Xampla is also backed by deeptech investor Amadeus Capital Partners, Cambridge Enterprise, and the impact investment fund Sky Ocean Ventures.

Bart Swanson of Horizons Ventures said: “We invest in highly innovative companies in Asia, Europe and the US with the potential to disrupt on a global scale. 

“Xampla’s excellent core science and strong commercial advantages set it apart in the race for a replacement to plastic, and we look forward to working with the team to build the business over the coming years.”

Amelia Armour, Partner, Amadeus Capital Partners added, “Plastic pollution is a global problem which has a viable solution in Xampla’s plant-protein alternative. It has been exciting to help Xampla gain traction and we welcome Horizons Ventures as an investor who shares Amadeus’ vision for this great company.”

Jeff Seabright, Xampla Chair, said: “The Xampla team had a great first year, with excellent technical and commercial progress. 

“We look forward to working with Horizons and our other investors to continue to build Xampla and deliver its significant commercial potential by addressing one of today’s most pressing problems – plastic pollution.”

Jeff Seabright Appointed Chair

Jeff Seabright, Xampla Chair

A senior leader from one of the world’s biggest companies and White House climate change advisor has joined a Cambridge University start-up making plastic from peas.

As Unilever’s Chief Sustainability Officer Jeff Seabright is credited with turning one of the world’s largest multi-nationals into a leader in sustainability. But he has gone from leading the sustainability operations of a company with an annual turnover of £50bn across 155,000 staff in 190 countries and 400 household name products, to a company with no sales, no products and 10 staff. Mr Seabright said: “We’ve known we’ve had a plastic crisis for a long time. But the biggest problem with plastic is also its biggest strength. Its durability is great when you are protecting your product and a nightmare afterwards. The great conundrum has been to find a product that is cheap and durable without lasting forever on our planet.

“Xampla is the most exciting innovation I have worked on. It has potential to have a positive impact on a global scale and is a ground breaking solution for industries in desperate need of natural alternatives to plastic. I am very pleased to be joining as Chair at this critical time.”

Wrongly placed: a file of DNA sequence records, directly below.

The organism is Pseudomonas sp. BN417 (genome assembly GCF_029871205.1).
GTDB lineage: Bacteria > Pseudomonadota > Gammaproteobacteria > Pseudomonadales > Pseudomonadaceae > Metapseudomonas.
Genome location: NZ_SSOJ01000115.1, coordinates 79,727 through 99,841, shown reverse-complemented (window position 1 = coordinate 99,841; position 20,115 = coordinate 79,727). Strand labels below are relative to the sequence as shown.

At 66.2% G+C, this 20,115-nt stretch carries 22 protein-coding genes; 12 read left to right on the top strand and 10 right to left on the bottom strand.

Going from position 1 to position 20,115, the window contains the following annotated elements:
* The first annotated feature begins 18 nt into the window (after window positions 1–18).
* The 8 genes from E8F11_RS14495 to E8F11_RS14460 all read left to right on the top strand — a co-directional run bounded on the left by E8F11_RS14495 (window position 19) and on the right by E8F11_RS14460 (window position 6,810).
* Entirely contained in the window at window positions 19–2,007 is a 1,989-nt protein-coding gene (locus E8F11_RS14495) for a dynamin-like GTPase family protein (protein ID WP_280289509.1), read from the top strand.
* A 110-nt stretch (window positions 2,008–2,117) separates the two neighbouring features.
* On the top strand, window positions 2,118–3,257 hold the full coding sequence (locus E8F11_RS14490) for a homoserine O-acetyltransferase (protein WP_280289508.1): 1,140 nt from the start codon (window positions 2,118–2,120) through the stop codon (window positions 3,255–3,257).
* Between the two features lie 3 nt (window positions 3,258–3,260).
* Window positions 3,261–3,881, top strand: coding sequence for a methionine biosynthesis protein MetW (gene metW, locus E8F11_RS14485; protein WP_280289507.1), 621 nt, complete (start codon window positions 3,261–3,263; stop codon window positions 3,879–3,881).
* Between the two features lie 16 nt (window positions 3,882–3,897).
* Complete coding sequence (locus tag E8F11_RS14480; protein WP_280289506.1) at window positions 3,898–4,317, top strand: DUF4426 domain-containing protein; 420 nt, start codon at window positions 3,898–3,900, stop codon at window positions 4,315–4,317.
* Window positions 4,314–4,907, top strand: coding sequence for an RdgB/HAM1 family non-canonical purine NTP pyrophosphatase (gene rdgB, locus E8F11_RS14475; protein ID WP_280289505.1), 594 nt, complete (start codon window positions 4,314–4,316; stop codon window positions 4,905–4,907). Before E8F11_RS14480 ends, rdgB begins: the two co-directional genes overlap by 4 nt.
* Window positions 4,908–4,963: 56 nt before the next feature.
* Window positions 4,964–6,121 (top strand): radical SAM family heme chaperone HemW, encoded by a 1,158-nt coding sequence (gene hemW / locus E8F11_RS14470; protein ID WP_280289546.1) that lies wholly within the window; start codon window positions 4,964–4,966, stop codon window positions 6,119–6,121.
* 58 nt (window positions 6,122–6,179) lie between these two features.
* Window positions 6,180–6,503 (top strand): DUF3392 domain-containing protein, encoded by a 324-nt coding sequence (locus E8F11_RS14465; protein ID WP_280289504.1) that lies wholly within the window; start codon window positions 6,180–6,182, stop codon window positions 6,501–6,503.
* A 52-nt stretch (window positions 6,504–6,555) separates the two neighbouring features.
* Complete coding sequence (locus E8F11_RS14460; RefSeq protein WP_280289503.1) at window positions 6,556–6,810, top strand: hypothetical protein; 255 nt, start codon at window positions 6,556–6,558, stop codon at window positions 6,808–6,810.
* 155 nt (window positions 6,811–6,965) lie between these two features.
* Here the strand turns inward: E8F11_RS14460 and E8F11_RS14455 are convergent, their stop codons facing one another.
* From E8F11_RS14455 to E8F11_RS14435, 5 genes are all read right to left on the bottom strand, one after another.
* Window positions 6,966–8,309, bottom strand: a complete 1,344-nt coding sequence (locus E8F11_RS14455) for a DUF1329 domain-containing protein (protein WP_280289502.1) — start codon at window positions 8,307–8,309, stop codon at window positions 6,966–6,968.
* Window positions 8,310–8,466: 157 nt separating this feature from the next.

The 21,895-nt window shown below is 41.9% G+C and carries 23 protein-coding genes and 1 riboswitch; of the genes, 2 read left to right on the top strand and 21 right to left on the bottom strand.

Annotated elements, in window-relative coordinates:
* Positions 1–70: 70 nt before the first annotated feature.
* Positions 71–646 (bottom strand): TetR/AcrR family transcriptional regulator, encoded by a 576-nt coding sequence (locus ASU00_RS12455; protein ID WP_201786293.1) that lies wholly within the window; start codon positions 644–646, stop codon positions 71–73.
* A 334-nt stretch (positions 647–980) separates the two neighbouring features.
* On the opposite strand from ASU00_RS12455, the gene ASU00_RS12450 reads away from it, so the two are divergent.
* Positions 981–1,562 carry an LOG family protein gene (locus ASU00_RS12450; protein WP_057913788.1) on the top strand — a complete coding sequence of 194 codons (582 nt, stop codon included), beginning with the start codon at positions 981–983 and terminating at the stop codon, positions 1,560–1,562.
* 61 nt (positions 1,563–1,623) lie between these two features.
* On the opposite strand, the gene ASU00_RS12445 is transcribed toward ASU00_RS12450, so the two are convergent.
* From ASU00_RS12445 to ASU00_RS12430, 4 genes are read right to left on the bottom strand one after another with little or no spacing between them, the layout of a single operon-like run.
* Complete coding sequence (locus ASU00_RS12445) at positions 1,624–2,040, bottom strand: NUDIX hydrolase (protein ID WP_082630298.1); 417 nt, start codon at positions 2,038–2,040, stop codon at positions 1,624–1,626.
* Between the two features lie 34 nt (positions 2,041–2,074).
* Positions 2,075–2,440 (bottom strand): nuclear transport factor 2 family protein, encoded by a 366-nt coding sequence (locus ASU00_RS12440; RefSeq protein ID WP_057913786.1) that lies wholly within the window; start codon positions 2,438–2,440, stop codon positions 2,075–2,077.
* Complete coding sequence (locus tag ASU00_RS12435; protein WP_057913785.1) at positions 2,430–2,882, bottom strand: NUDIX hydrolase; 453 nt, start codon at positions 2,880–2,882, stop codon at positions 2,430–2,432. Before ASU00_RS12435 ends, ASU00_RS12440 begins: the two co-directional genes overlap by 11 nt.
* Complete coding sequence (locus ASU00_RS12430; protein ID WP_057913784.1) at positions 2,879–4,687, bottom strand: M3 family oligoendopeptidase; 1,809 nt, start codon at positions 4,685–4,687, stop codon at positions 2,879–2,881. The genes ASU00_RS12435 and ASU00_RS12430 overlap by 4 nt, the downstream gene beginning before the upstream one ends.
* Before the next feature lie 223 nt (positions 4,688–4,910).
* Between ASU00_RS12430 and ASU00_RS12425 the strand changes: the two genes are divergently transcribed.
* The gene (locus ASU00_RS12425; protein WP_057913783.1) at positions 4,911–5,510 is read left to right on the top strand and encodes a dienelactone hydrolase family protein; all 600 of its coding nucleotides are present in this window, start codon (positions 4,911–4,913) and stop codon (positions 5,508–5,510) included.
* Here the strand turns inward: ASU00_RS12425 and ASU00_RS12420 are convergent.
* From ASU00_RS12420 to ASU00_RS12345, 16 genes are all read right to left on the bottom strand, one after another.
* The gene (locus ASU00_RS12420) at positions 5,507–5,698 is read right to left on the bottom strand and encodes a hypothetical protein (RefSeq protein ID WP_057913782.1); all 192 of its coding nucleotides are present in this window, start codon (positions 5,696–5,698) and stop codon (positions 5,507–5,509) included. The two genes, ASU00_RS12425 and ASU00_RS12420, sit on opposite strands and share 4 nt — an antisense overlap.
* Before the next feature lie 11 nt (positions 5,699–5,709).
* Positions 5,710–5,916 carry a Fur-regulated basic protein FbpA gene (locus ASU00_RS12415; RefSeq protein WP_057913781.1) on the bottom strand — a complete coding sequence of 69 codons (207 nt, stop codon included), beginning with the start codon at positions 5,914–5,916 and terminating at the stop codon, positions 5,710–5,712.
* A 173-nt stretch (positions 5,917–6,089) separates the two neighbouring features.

Mr Seabright will bring Xampla a raft of environmental and commercial expertise from a two-decades long career in sustainability. Before joining Unilever he was Vice President of Environment & Water Resources at Coca Cola. He also led the Clinton White House Task Force on Climate Change. Mr Seabright will champion Xampla’s sustainability efforts as it brings its natural plastic alternatives to market. Xampla has created the world’s first plant protein material for commercial use, aiming to eradicate the need for single-use plastics. Its bio-based materials, some made from pea protein, decompose naturally and fully without harming the environment.

Xampla CEO Simon Hombersley said: “Jeff’s appointment has come at a pivotal point for the company. We are designing our products to meet the sustainability requirements of major companies like Unilever, and Jeff’s experience and leadership will ensure sustainability is our focus as we scale our business.

Xampla is UK’s first Spin-out B Corp

Xampla has become the UK’s first university spin-out to be accredited B Corp status.

B Corps are for–profit businesses which commit to create a material positive impact on society and the environment through their operations.  B Corp Certification is administered by Standards Analysts at the non-profit B Lab. Xampla is a spin-out from Cambridge University, based on the ground breaking work of Professor Tuomas Knowles.

Dr Elaine Loukes, Investment Director, Cambridge Enterprise said: “We couldn’t be more pleased by the news of Xampla’s continued success. Xampla originated at Cambridge University and we continue to work closely with the team.

“Impact is of the utmost importance to us, and Xampla is a prime example of a technology created at the University being developed through a commercial spin-out to make the world a better place. We are looking forward to seeing what the future holds for Xampla with Mr Seabright at the helm.”

Professor Andy Neely, Pro-Vice-Chancellor for Enterprise and Business Relations, University of Cambridge, said: “The University of Cambridge is committed to seeking innovative solutions to the climate crisis. Companies like Xampla that apply cutting-edge University research to solving urgent environmental problems – and which have the potential to achieve impact at scale – have a vital role to play in global efforts to achieve a zero-carbon future.”

Kate Sandle, B Lab UK’s Director of Programmes and Engagement, said: “Xampla is a B Corp through and through – a business that meets the highest standards of verified social and environmental performance, transparency and accountability to balance profit for purpose.

“It’s fantastic that a university spin-out has been able to achieve this. I’m sure with Jeff Seabright as Chair, Xampla will go on to do even more fantastic work helping people and planet.”

Xampla named as a global sustainability pioneer

Xampla has been selected by Sifted, the Financial Times’s new media site for entrepreneurs and innovators, as one of its ‘Pioneers of the new world’.

The report lists the key start-ups ‘at the forefront of seismic change’, and highlights Xampla’s CEO Simon Hombersley as the standout pioneer in sustainability.    Xampla leads the ‘Sustainability’ category for its ground-breaking work to create the world’s first plant protein material to replace single-use plastic.

CEO Simon Hombersley told the site:

“Covid-19 is in fact placing severe restrictions on corporate budgets, creating a short-term barrier to achieving long-term sustainability objectives” and that Xampla is at “the vanguard of helping corporates meet the needs of shareholder, consumer, regulator and planet alike”.

Sifted journalists began a world-wide search in April for the start-ups with most potential to make the ‘new world’ an improvement on the old. In highlighting Xampla as particularly compelling, the publication noted the company’s breakthrough could herald ‘a mass evolution in sustainable plastic’.